"I predict that one day, moving pictures of cats will be immensely popular and cause a whole generation of people to have bad grammar and atrocious spelling. Now, may I finally have a Hamburg Steak on a Kaiser Roll? And put Cheese on it!"

I like how, even 7 decades ago, Glamour Shots was posing people. (cat's, people, same difference...)

There are many people who dislike cats for whatever reason. And, that's their right. I mean, everyone has the right to be wrong, right? Don't get me wrong, I have no problems with other types of pets. (except birds. I detest birds as pets. I had a room mate that had a cockatiel and 7 finches, and I worked nights. But to each their own)

I like dogs. I prefer dogs that aren't small and yippee, but dogs are fine. I just consider them to be a lot of work. Cats you have to clean the litter box, sure, but with dogs, you have to walk them, pick up poop, let them out frequently, and they can't be left alone for a long time.

I'll admit, I'm a cat person. I have two currently. And I've had cats pretty much my entire life. I grew up with them, and like the company they give. When I want to go away for a couple of days, I just leave them extra food. Dogs you have to arrange to be cared for if you leave them for more than half a day.

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I did have a dog growing up, and I loved him to death, but cats are perfect for someone like me. Lazy. If I want to just sit and veg, they are content to veg with me. And they keep me warm when I sleep. And they amuse me sometimes.

For thousands of years people have kept cats. Some kept them purely as pets, but mostly, they were kept to keep rodents down. If cats roamed the barn, mice stayed out of the grain.

It was the same for dogs, really. They were more workers and less pets. That's not to say people didn't love their cats or dogs. They did. But most people couldn't keep an animal around unless it performed a service.

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Which brings us to todays oddity. If you haven't guessed by now, it's about cats. Or, one cat in particular.

For hundreds of years, sailors have kept cats on board their ships. They provided the sailors entertainment and companionship during their off hours. They also kept rats and mice out of the cargo and food supplies.

These days, modern ships have other, more efficient methods to control the rodent problem. Still, some ships, including some countries naval ships, still keep a cat or two around for traditions sake.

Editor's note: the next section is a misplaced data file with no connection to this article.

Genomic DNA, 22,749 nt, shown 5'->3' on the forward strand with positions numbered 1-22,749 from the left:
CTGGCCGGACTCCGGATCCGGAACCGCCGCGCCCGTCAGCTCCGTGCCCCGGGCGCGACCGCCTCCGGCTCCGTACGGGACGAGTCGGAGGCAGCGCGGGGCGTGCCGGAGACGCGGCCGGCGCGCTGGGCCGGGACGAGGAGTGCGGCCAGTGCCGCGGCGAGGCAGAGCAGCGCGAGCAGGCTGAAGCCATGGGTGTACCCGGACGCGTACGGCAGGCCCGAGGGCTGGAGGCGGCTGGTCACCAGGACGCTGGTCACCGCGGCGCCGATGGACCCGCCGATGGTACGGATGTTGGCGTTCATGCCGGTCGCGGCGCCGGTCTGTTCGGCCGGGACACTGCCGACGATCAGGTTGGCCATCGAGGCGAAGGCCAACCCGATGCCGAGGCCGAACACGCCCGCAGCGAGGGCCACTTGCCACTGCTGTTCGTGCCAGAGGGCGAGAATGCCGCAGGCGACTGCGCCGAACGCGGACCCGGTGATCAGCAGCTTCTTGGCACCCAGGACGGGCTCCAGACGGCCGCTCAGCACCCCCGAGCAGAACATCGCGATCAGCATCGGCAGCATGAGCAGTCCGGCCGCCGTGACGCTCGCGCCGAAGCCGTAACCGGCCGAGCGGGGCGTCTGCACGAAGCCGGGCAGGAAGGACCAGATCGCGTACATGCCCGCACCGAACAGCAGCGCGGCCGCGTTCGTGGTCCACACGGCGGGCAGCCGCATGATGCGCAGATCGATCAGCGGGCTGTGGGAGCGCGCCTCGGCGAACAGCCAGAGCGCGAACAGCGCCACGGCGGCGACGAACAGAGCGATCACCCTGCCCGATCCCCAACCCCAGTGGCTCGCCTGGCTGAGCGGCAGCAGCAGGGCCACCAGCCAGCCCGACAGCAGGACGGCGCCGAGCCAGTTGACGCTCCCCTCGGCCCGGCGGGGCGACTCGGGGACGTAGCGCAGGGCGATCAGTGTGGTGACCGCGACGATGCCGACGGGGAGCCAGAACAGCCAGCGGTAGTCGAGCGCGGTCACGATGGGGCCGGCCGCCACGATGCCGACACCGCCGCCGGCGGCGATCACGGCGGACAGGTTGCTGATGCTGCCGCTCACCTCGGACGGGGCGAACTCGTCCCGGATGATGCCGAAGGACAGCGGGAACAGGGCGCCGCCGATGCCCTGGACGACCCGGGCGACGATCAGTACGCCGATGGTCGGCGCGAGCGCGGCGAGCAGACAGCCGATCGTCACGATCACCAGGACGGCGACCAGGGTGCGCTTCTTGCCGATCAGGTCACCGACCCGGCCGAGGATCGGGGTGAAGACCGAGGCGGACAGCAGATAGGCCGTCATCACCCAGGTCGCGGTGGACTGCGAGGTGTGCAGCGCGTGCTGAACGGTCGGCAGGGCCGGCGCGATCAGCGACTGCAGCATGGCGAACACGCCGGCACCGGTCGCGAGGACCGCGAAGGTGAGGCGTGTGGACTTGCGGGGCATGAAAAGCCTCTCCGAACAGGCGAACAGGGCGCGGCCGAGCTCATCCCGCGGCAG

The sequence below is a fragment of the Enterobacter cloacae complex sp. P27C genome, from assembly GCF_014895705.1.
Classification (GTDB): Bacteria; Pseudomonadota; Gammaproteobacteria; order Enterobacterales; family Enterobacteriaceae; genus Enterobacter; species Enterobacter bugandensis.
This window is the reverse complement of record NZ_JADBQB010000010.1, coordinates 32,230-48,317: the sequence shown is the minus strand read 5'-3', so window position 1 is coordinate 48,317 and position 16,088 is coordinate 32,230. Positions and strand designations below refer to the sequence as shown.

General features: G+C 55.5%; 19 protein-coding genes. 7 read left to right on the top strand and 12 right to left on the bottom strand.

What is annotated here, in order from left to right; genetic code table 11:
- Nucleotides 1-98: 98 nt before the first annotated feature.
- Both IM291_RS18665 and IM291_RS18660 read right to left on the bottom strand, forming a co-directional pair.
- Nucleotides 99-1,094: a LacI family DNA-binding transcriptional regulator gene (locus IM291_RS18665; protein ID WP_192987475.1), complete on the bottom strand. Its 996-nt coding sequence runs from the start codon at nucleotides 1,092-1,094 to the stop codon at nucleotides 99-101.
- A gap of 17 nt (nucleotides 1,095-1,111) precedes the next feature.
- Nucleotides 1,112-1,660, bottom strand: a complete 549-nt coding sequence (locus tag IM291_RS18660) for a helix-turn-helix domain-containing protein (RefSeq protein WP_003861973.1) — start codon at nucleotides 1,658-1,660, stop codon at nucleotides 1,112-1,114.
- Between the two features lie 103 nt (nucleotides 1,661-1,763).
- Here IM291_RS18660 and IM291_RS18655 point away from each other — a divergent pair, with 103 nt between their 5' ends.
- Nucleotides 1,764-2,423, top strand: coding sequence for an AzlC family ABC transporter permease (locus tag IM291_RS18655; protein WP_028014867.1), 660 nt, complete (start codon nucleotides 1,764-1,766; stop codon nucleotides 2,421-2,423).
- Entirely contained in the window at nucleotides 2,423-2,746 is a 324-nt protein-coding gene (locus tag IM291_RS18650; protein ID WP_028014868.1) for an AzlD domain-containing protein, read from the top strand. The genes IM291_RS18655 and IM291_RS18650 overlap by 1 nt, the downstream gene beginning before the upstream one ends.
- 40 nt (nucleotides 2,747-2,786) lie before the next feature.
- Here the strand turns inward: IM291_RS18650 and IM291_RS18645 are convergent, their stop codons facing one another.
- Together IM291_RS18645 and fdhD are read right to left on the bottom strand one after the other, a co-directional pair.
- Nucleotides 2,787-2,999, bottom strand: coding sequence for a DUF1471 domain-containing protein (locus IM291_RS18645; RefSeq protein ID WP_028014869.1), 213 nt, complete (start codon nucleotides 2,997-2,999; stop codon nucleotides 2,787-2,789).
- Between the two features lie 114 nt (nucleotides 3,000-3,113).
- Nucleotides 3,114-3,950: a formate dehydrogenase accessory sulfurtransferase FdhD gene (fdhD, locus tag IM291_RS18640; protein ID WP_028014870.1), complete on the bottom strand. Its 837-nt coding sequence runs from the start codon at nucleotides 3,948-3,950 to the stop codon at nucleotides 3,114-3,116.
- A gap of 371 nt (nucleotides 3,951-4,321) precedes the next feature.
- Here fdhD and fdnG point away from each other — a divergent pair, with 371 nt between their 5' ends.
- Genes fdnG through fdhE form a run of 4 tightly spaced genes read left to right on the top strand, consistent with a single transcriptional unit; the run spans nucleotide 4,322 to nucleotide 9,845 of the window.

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During World War II, an unknown sailor in the Kriegsmarine, Germanys navy, owned a cat, and kept it with him on his ship, the battleship Bismarck.

On the ships first mission, it took part in a fierce battle that resulted in the Bismarck being sunk. Out of the 2,200 crewmen aboard, only 118 survived. 119 if you count the small black and white cat the British found floating on a plank amongst the wreckage.

Yup, the very cat pictured above.

Not knowing anything about the cat, the crew that rescued him decided to call him Oscar. (or Oskar, since he was German, after all).

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For the next few months, Oscar served with his new crew on the HMS Cossack. They sailed around the Mediterranean and North Atlantic escorting convoys. It was easy duty for Oscar.

Until October. The HMS Cossack was attacked by a U-Boat and hit by a torpedo. In the explosion, 159 of her crew were killed. The rest of the crew, including Oscar, were transferred off the ship before it sank a few days later.

The survivors were dropped off in Gibraltar to await their new assignments. Since Oscar had survived not one, but two sinkings, he was renamed 'Unsinkable Sam'. Since the first sinking he survived was that of the Bismarck, it was decided to reassign to another British ship that had taken part in that battle, the aircraft carrier HMS Ark Royal.

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Unsinkable Sam didn't live up to his name, however. Less than a month after the Cossack went down, his new ship was also torpedoed. Every effort was made to save the ship, but the damage was too great, and the HMS Ark Royal sank 30 miles off Gibraltar.

Because of where the torpedo hit, and the slow nature of her sinking, only one sailor died. The rest made it to life boats. Sam was found by one of the rescue crews, floating on a plank again. His rescuer reported Sam was wet and angry, but otherwise unharmed.

At this point, the British admiralty decided Sam had suffered enough. After a short stay with the governor of Gibraltar, Sam was retired from the navy. And he was sent to live out his retirement in a seamans home in Belfast.

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Sam never showed any signs of resentment at being forced to switch sides. In fact, he enjoyed a nice long life after he was retired. Sam passed away in his sleep in 1955. An oil painting of him is on display in Englands National Maritime Museum.

If you don't like cats, thats fine. It's all a personal choice. But you have to admire a cat like Sam who didn't let a sinking ship beat him. Three times.